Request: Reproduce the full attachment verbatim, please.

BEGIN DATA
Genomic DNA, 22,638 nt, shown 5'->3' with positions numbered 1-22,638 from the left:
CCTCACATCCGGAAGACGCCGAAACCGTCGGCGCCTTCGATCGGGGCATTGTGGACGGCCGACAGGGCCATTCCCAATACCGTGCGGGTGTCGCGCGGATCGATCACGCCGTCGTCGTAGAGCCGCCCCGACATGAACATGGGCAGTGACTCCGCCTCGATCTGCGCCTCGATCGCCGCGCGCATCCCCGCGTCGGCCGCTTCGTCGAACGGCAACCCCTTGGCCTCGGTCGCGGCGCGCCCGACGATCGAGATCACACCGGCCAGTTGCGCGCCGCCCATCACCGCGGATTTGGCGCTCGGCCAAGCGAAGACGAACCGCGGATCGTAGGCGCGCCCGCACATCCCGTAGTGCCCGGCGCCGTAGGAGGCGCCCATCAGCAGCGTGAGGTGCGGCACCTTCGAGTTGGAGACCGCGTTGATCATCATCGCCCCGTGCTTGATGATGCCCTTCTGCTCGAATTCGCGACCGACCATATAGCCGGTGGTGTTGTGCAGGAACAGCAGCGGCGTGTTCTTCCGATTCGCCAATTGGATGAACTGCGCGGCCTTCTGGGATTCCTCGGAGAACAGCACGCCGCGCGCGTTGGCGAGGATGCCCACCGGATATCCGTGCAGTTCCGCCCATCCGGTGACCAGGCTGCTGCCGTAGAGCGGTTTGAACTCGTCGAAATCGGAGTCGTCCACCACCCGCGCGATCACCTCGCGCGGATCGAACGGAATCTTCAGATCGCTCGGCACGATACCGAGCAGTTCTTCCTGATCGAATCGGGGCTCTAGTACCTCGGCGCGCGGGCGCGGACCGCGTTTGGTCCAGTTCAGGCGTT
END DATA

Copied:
Genomic DNA, 22,638 nt, shown 5'->3' with positions numbered 1-22,638 from the left:
CCTCACATCCGGAAGACGCCGAAACCGTCGGCGCCTTCGATCGGGGCATTGTGGACGGCCGACAGGGCCATTCCCAATACCGTGCGGGTGTCGCGCGGATCGATCACGCCGTCGTCGTAGAGCCGCCCCGACATGAACATGGGCAGTGACTCCGCCTCGATCTGCGCCTCGATCGCCGCGCGCATCCCCGCGTCGGCCGCTTCGTCGAACGGCAACCCCTTGGCCTCGGTCGCGGCGCGCCCGACGATCGAGATCACACCGGCCAGTTGCGCGCCGCCCATCACCGCGGATTTGGCGCTCGGCCAAGCGAAGACGAACCGCGGATCGTAGGCGCGCCCGCACATCCCGTAGTGCCCGGCGCCGTAGGAGGCGCCCATCAGCAGCGTGAGGTGCGGCACCTTCGAGTTGGAGACCGCGTTGATCATCATCGCCCCGTGCTTGATGATGCCCTTCTGCTCGAATTCGCGACCGACCATATAGCCGGTGGTGTTGTGCAGGAACAGCAGCGGCGTGTTCTTCCGATTCGCCAATTGGATGAACTGCGCGGCCTTCTGGGATTCCTCGGAGAACAGCACGCCGCGCGCGTTGGCGAGGATGCCCACCGGATATCCGTGCAGTTCCGCCCATCCGGTGACCAGGCTGCTGCCGTAGAGCGGTTTGAACTCGTCGAAATCGGAGTCGTCCACCACCCGCGCGATCACCTCGCGCGGATCGAACGGAATCTTCAGATCGCTCGGCACGATACCGAGCAGTTCTTCCTGATCGAATCGGGGCTCTAGTACCTCGGCGCGCGGGCGCGGACCGCGTTTGGTCCAGTTCAGGCGTT